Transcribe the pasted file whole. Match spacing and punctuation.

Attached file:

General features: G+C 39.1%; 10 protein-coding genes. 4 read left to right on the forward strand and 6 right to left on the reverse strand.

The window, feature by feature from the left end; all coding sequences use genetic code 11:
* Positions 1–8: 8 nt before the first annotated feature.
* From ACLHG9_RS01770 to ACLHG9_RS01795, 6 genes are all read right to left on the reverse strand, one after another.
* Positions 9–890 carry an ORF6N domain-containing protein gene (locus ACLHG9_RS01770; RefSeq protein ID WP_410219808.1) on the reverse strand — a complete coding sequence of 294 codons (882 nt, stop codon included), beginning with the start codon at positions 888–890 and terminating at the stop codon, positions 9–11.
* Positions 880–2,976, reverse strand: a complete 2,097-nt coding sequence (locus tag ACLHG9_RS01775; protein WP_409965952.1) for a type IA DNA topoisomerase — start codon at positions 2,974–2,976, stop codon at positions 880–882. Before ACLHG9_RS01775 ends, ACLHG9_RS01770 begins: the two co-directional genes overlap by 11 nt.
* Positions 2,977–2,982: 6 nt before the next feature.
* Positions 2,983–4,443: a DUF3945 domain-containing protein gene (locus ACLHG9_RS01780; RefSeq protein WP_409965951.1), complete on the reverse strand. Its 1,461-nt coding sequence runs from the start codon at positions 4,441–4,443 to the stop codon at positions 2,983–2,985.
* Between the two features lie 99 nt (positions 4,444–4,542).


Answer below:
General features: G+C 39.1%; 10 protein-coding genes. 4 read left to right on the forward strand and 6 right to left on the reverse strand.

The window, feature by feature from the left end; all coding sequences use genetic code 11:
* Positions 1–8: 8 nt before the first annotated feature.
* From ACLHG9_RS01770 to ACLHG9_RS01795, 6 genes are all read right to left on the reverse strand, one after another.
* Positions 9–890 carry an ORF6N domain-containing protein gene (locus ACLHG9_RS01770; RefSeq protein ID WP_410219808.1) on the reverse strand — a complete coding sequence of 294 codons (882 nt, stop codon included), beginning with the start codon at positions 888–890 and terminating at the stop codon, positions 9–11.
* Positions 880–2,976, reverse strand: a complete 2,097-nt coding sequence (locus tag ACLHG9_RS01775; protein WP_409965952.1) for a type IA DNA topoisomerase — start codon at positions 2,974–2,976, stop codon at positions 880–882. Before ACLHG9_RS01775 ends, ACLHG9_RS01770 begins: the two co-directional genes overlap by 11 nt.
* Positions 2,977–2,982: 6 nt before the next feature.
* Positions 2,983–4,443: a DUF3945 domain-containing protein gene (locus ACLHG9_RS01780; RefSeq protein WP_409965951.1), complete on the reverse strand. Its 1,461-nt coding sequence runs from the start codon at positions 4,441–4,443 to the stop codon at positions 2,983–2,985.
* Between the two features lie 99 nt (positions 4,444–4,542).